I'm usually very proud of my diaries and comments. Often my subject matter contains opinions which I’m quite passionate about. But pride, being a vice instead of virtue, can sometimes catch up with me.
This past week, with relation to both last weeks' edition and the week in reporting a local State Senate race, they did. Now I'm presented with a rare opportunity. Instead of blogging about how right I think I am, I now find it prudent to write about just how wrong I might be and how self-righteously foolish it made me sound.
In other words, I'm going to take this guy's advice:
In this week's edition of Soundpolitic Sundays, join me in one more cup coffee as I take a step back from last weeks' boiling points...
(Cross-posted on The Albany Project and DailyKos)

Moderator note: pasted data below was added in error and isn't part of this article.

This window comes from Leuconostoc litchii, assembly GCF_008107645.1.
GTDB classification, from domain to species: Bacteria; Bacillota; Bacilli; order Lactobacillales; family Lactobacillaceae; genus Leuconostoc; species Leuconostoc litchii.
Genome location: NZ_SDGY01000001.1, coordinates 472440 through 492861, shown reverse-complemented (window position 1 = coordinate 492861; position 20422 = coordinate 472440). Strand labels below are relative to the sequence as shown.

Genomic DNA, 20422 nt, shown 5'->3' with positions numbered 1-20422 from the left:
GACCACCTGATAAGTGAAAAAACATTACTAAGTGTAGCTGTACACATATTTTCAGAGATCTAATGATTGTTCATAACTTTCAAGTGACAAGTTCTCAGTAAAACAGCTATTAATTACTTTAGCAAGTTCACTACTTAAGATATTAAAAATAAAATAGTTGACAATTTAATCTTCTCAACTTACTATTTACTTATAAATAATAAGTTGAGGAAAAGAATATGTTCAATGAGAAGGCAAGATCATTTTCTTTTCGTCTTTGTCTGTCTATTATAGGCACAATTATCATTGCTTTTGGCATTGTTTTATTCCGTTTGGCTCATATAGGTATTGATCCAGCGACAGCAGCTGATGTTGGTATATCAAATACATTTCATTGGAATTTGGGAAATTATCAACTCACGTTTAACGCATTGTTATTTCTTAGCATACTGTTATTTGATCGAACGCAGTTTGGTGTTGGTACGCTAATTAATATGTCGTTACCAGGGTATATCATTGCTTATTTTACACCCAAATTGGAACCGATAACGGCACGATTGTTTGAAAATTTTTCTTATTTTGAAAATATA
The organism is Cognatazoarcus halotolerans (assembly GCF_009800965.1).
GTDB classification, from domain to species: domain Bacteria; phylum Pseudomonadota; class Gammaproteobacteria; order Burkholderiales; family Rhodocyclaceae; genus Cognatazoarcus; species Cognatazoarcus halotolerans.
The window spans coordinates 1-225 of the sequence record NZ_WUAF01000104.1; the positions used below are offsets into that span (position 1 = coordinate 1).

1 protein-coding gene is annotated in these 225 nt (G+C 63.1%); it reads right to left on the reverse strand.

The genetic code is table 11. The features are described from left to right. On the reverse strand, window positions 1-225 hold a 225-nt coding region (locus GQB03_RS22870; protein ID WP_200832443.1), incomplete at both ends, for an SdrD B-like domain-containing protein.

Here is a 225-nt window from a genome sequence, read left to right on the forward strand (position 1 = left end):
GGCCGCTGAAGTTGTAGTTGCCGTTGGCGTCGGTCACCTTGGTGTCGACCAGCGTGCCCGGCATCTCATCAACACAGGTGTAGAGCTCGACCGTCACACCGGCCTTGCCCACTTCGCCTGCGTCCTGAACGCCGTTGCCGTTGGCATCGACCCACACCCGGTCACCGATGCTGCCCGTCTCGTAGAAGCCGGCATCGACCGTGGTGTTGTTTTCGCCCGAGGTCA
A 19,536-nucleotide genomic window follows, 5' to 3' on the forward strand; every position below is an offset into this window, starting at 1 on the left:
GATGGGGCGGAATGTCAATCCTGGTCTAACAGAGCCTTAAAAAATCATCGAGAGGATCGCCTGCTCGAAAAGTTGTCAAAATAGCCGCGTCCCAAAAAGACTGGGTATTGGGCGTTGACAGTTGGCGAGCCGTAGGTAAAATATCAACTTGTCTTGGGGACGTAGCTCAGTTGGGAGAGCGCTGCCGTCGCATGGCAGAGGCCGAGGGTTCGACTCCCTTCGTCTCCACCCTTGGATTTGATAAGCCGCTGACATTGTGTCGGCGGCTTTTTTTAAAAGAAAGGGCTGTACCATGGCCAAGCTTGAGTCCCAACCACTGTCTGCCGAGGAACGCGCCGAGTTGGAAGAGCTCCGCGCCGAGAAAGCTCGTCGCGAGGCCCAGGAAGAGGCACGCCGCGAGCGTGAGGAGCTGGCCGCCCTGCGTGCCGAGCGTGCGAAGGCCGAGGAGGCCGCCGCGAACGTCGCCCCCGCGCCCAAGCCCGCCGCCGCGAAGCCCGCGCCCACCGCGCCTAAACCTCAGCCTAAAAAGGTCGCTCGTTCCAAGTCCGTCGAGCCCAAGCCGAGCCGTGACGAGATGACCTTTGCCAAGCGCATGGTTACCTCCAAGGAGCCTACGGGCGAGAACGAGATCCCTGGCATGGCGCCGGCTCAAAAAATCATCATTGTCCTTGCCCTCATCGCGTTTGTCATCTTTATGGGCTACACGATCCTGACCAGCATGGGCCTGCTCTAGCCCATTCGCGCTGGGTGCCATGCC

I can boil what I do on the blogs to three major topics. I find they can end up complimenting each other rather well, but in some instances if I don't keep myself in check, they can serve as examples of what nonsense can result when the lines are blurred.
First, I continue what really got me going back in 2008, when my Congressional district, NY-21, experienced a wide-open Democratic primary for the first time in fifty years. It was back then that I openly declared support for one candidate while rounding up recent news. I was rather proud of how I was able to get more information out there than a brief newscast or newspaper article could fit in. I was also rather proud of some of the analytical points I made.